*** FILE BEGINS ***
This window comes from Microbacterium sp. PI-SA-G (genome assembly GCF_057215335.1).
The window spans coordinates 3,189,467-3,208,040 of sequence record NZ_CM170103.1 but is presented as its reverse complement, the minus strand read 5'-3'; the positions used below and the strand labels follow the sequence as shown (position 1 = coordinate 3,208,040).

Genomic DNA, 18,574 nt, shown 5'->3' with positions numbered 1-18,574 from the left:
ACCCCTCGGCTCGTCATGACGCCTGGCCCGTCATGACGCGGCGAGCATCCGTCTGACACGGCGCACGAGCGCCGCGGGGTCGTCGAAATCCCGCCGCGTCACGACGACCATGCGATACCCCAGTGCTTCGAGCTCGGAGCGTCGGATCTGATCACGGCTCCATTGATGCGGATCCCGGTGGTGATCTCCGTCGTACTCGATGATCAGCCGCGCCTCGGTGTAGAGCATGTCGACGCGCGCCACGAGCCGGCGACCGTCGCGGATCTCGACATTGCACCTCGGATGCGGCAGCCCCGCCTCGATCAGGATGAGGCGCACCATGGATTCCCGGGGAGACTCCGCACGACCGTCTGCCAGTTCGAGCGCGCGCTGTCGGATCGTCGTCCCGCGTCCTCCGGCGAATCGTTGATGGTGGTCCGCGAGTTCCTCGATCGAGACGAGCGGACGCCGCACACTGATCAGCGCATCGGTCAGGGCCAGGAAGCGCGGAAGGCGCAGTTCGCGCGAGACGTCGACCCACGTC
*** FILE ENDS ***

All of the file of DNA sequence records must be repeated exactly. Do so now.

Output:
This window comes from Microbacterium sp. PI-SA-G (genome assembly GCF_057215335.1).
The window spans coordinates 3,189,467-3,208,040 of sequence record NZ_CM170103.1 but is presented as its reverse complement, the minus strand read 5'-3'; the positions used below and the strand labels follow the sequence as shown (position 1 = coordinate 3,208,040).

Genomic DNA, 18,574 nt, shown 5'->3' with positions numbered 1-18,574 from the left:
ACCCCTCGGCTCGTCATGACGCCTGGCCCGTCATGACGCGGCGAGCATCCGTCTGACACGGCGCACGAGCGCCGCGGGGTCGTCGAAATCCCGCCGCGTCACGACGACCATGCGATACCCCAGTGCTTCGAGCTCGGAGCGTCGGATCTGATCACGGCTCCATTGATGCGGATCCCGGTGGTGATCTCCGTCGTACTCGATGATCAGCCGCGCCTCGGTGTAGAGCATGTCGACGCGCGCCACGAGCCGGCGACCGTCGCGGATCTCGACATTGCACCTCGGATGCGGCAGCCCCGCCTCGATCAGGATGAGGCGCACCATGGATTCCCGGGGAGACTCCGCACGACCGTCTGCCAGTTCGAGCGCGCGCTGTCGGATCGTCGTCCCGCGTCCTCCGGCGAATCGTTGATGGTGGTCCGCGAGTTCCTCGATCGAGACGAGCGGACGCCGCACACTGATCAGCGCATCGGTCAGGGCCAGGAAGCGCGGAAGGCGCAGTTCGCGCGAGACGTCGACCCACGTC